Ask local chefs who’s best with an oyster knife, and you’ll hear this a lot: the ladies manning the raw bar at Neptune Oyster. “They’re pros,” says Stephen Oxaal, chef de cuisine at B&G Oysters. “When I go over there, I know I’ll be getting good oysters.”
In other words, Fernanda “Pikachu” Muneton, Dora “Natalia” Quiones, and Zoraida Sepulveda know their way around bivalves. They’ve been at it for years, together opening as many as 1,000 on a Saturday night — suffering calluses and the occasional nick so customers at the little North End raw bar can slurp down Wellfleets and Pemaquids.
Other shuckers in town — like Quiones’s cousin Eladio Gaviria, who works at Jasper White’s Summer Shack in the Back Bay — might be a tad quicker. But give Neptune’s petite women five seconds, and they’ll give you a cold, raw cup that’s perfectly free of sand or shell. “You don’t have to be very strong to open an oyster,” explains Neptune chef Michael Serpa. “It’s all about fluidity.”
There’s something else these shuckers share: a hometown 2,500 miles away. They all come from the same landlocked town of Don Matías, Colombia. Shucking has provided them with the opportunity to make 12 times more money than they would working at dairy farms or in clothes manufacturing, the main industries back home.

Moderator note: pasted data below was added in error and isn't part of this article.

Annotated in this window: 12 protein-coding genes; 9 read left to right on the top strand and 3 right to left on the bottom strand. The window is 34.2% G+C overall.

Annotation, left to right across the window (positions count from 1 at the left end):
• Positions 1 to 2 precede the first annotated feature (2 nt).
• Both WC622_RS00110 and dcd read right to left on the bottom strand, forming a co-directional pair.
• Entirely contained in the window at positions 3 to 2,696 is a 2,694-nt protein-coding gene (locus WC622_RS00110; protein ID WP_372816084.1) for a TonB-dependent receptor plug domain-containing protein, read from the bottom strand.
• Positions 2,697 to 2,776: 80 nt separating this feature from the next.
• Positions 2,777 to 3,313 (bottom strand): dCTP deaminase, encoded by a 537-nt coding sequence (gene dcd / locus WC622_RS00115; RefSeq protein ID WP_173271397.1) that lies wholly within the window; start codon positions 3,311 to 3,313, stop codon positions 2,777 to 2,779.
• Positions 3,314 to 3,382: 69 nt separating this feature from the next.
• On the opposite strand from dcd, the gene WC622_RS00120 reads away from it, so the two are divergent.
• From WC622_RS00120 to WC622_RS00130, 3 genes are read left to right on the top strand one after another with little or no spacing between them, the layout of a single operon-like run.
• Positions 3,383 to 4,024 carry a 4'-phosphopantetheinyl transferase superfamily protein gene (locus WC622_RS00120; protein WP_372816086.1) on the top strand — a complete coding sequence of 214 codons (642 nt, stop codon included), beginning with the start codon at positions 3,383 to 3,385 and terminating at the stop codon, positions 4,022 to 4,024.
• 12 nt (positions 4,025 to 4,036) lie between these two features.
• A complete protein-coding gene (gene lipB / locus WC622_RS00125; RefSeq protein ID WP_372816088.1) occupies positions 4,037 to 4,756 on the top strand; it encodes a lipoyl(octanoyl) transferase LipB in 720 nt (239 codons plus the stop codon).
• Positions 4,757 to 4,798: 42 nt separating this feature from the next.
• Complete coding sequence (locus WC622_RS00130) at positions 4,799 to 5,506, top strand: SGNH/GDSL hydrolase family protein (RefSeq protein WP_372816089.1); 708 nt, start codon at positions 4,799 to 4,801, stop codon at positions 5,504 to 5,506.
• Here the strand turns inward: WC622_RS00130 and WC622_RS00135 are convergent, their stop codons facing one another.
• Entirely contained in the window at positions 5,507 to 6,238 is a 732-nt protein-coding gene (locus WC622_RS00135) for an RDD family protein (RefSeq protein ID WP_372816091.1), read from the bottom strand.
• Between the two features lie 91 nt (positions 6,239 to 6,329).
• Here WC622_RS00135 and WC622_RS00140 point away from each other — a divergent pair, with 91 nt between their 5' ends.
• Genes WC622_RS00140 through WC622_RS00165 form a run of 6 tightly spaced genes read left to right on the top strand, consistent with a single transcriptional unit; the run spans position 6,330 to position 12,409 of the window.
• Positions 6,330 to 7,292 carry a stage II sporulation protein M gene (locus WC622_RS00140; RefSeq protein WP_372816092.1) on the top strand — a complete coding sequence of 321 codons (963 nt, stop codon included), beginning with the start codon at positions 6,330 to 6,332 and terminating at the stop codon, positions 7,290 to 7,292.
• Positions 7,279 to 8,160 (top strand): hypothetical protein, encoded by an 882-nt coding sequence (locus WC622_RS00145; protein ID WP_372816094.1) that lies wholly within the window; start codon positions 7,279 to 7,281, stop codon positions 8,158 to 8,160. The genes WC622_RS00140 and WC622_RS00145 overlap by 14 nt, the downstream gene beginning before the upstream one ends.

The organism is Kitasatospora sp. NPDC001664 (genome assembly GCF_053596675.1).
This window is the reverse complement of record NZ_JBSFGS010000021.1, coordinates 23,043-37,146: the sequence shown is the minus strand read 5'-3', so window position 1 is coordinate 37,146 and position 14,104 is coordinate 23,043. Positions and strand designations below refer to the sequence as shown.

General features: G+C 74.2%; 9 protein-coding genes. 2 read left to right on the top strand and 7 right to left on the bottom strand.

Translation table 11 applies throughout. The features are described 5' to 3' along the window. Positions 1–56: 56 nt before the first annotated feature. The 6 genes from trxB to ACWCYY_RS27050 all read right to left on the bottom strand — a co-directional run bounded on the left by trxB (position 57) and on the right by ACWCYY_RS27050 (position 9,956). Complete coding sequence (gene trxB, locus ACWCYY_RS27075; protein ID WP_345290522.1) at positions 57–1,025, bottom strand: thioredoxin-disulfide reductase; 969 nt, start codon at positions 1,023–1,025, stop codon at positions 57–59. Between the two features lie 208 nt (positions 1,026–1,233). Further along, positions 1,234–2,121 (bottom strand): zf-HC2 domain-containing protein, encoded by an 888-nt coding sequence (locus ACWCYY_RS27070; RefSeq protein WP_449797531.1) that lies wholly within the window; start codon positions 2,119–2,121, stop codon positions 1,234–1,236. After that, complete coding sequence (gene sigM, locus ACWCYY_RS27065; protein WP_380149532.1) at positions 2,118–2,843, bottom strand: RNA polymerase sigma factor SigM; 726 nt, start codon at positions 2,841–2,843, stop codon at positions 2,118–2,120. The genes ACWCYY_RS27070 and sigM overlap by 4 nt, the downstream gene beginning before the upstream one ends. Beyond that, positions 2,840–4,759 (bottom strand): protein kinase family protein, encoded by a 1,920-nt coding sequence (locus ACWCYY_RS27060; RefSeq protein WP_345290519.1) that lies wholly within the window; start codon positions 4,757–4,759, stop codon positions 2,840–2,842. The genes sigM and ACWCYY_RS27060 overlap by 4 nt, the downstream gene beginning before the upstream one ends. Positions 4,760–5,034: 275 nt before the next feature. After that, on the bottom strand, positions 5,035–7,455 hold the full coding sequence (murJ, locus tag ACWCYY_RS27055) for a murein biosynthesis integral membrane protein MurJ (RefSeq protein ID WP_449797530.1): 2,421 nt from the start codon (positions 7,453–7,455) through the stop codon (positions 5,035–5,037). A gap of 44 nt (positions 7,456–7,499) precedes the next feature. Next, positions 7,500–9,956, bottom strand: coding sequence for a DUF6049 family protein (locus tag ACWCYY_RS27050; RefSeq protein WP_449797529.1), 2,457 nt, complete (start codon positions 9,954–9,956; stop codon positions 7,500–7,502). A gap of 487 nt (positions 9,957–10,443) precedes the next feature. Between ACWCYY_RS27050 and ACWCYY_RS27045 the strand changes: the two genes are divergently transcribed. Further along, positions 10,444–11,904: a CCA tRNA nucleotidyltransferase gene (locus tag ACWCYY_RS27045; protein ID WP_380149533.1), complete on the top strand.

At the root of this unlikely family tree is Summer Shack’s Gaviria. He used to work at Kingfish Hall, where he trained a Colombian woman named Adriana Muneton, who would become a local shucking legend — so much so that when Garrett Harker opened B&G Oysters in 2003, he knew he had to have Muneton working for him. “She was so elegant — she did the job of three guys,” Harker recalls. “The oysters were perfect. It was just a revelation — shucking is attention to detail, technique and leverage, not brute strength.”
In 2004 Muneton left B&G to help open Neptune Oyster. Already onboard at the time was Quiones, who would recruit her daughter (Sepulveda) to form two-thirds of Neptune’s trio of superstar shuckers. The final member of the group was Fernanda, who was trained by her aunt — none other than Adriana Muneton.
One night, a couple sat at Neptune’s bar, mesmerized by Quiones. She wrapped a kitchen towel around a Wellfleet, plied the hinge open, then glided the knife under the oyster, gently flipping it over to show its plump side. “See how fast she did that?” marveled the husband. “Fuerte!” Quiones said. Strong. Though she was referring to the oyster, she might as well have been talking about herself.